Public Class DepartmentStore
        Private pItemNo As String
        Private pCat As String
        Private pName As String
        Private pSize As String
        Private pPrice As Double
    
        Public Sub New(ByVal nbr As String, ByVal ctg As String, _
                       ByVal nme As String, ByVal siz As String, _
                       ByVal prc As Double)
            pItemNo = nbr
            pCat = ctg
            pName = nme
            pSize = siz
            pPrice = prc
        End Sub
    
        ' A property for store number of a merchandise
        Public ReadOnly Property ItemNumber() As String
            Get
                If pItemNo = "" Then
                    Return "Invalid Item"
                Else
                    Return pItemNo
                End If
            End Get
        End Property
    
        ' A property for type of a merchandise
        Public ReadOnly Property Category() As String
            Get
                If pCat= "" Then
                    Return "Unknown Category"
                Else
                    Return pCat
                End If
            End Get
        End Property
    
        ' A property for the name of a merchandise
        Public ReadOnly Property ItemName() As String
            Get
                If pName = "" Then
                    Return "Item no Description"
                Else
                    Return pName
                End If
            End Get
        End Property
    
        ' A property for size of a merchandise
        Public ReadOnly Property Size() As String
            Get
                If pSize = "" Then
                    Return "Unknown Size or Fits All"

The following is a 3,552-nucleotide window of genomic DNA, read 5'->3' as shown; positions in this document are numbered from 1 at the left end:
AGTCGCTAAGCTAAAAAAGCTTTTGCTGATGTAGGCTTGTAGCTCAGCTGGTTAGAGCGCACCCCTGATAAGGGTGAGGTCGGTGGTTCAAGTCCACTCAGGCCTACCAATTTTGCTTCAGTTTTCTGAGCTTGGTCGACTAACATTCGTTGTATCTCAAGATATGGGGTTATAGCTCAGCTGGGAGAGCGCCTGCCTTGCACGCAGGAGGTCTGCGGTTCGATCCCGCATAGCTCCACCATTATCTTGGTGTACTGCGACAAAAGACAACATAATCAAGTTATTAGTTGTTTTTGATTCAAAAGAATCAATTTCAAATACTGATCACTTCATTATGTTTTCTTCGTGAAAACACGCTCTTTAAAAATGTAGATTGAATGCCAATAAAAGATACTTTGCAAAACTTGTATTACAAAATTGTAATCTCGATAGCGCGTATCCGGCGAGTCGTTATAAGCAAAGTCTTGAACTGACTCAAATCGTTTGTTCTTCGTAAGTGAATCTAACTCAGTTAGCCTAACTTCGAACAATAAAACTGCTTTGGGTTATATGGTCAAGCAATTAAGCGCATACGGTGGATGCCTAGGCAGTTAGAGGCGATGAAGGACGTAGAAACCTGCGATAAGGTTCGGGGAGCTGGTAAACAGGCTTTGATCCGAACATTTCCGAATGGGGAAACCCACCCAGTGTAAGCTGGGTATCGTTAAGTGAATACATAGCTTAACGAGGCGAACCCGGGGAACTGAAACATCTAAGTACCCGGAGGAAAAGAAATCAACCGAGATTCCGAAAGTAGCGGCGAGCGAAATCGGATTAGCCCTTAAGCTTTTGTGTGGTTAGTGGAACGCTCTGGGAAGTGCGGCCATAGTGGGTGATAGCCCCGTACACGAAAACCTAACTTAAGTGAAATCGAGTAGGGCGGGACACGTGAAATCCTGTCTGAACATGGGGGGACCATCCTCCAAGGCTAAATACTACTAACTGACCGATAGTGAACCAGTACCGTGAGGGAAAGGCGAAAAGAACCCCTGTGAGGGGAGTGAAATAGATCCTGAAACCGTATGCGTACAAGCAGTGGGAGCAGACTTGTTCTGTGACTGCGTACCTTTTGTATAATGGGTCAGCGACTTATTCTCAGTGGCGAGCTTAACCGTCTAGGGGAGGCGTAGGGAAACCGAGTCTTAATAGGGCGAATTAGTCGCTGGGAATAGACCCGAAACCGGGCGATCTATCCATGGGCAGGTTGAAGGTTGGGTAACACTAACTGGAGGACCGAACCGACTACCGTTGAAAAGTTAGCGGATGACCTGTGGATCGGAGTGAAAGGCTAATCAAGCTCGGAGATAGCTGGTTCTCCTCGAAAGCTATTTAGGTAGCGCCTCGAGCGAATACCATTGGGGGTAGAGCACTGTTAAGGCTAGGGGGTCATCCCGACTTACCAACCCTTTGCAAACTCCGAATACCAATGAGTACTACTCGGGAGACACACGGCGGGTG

Else
                    Return pSize
                End If
            End Get
        End Property
    
        ' A property for the marked price of an item
        Public ReadOnly Property UnitPrice() As Double
            Get
                If pPrice.Equals(0) Then
                    Return 0.0
                Else
                    Return pPrice
                End If
            End Get
        End Property
    End Class
  2. In the Solution Explorer, right-click Default.aspx and click Rename
  3. Type it index.aspx and press Enter
  4. In the Solution Explorer, double-click index.aspx
  5. Change its file as follows:
     
    <%@ Page Language="VB" 
             AutoEventWireup="false" 
             CodeFile="index.aspx.vb" 
             Inherits="_Default" %>
    
    <!DOCTYPE html PUBLIC "-//W3C//DTD XHTML 1.0 Transitional//EN" 
    "http://www.w3.org/TR/xhtml1/DTD/xhtml1-transitional.dtd">
    
    <html xmlns="http://www.w3.org/1999/xhtml">
    <head runat="server">
    <title>Department Store</title>
        <style type="text/css">
            .style1
            {
                width: 300px;
            }
        </style>
    </head>
    <body>
    
    <h2>=#=#= Customer Invoice =#=#=</h2>
    <form id="frmDepartmentStore" runat="server">
      <div>
        <table class="style1">
          <tr>
            <td>Item Number:</td>
            <td>
              <asp:TextBox ID="txtItemNumber" runat="server"></asp:TextBox>
            </td>
         </tr>
         <tr>
            <td>Category:</td>
            <td>
              <asp:TextBox ID="txtCategory" runat="server"></asp:TextBox>
            </td>
         </tr>
         <tr>
            <td>Description:</td>
            <td>
              <asp:TextBox ID="txtDescription" runat="server"></asp:TextBox>
            </td>
         </tr>
         <tr>
                    <td>Item Size:</td>
                    <td>
               <asp:TextBox ID="txtItemSize" runat="server"></asp:TextBox>
            </td>
          </tr>
          <tr>
            <td>Unit Price:</td>
            <td>
              <asp:TextBox ID="txtUnitPrice" runat="server"></asp:TextBox>
            </td>
          </tr>
          <tr>
            <td>Quantity:</td>
            <td>
              <asp:TextBox ID="txtQuantity" runat="server"></asp:TextBox>
            </td>
          </tr>
          <tr>
            <td>Total Price:</td>
            <td>
              <asp:TextBox ID="txtTotalPrice" runat="server"></asp:TextBox>
            </td>
          </tr>
        </table>   
      </div>
    </form>
    </body>
    </html>
  6. Double-click an unoccupied area of the form to launch the Load event of the page
  7. Implement it as follows:
     
    Partial Class _Default
        Inherits System.Web.UI.Page
    
        Protected Sub Page_Load(ByVal sender As Object, _
                                ByVal e As System.EventArgs) Handles Me.Load
            Dim store As DepartmentStore = _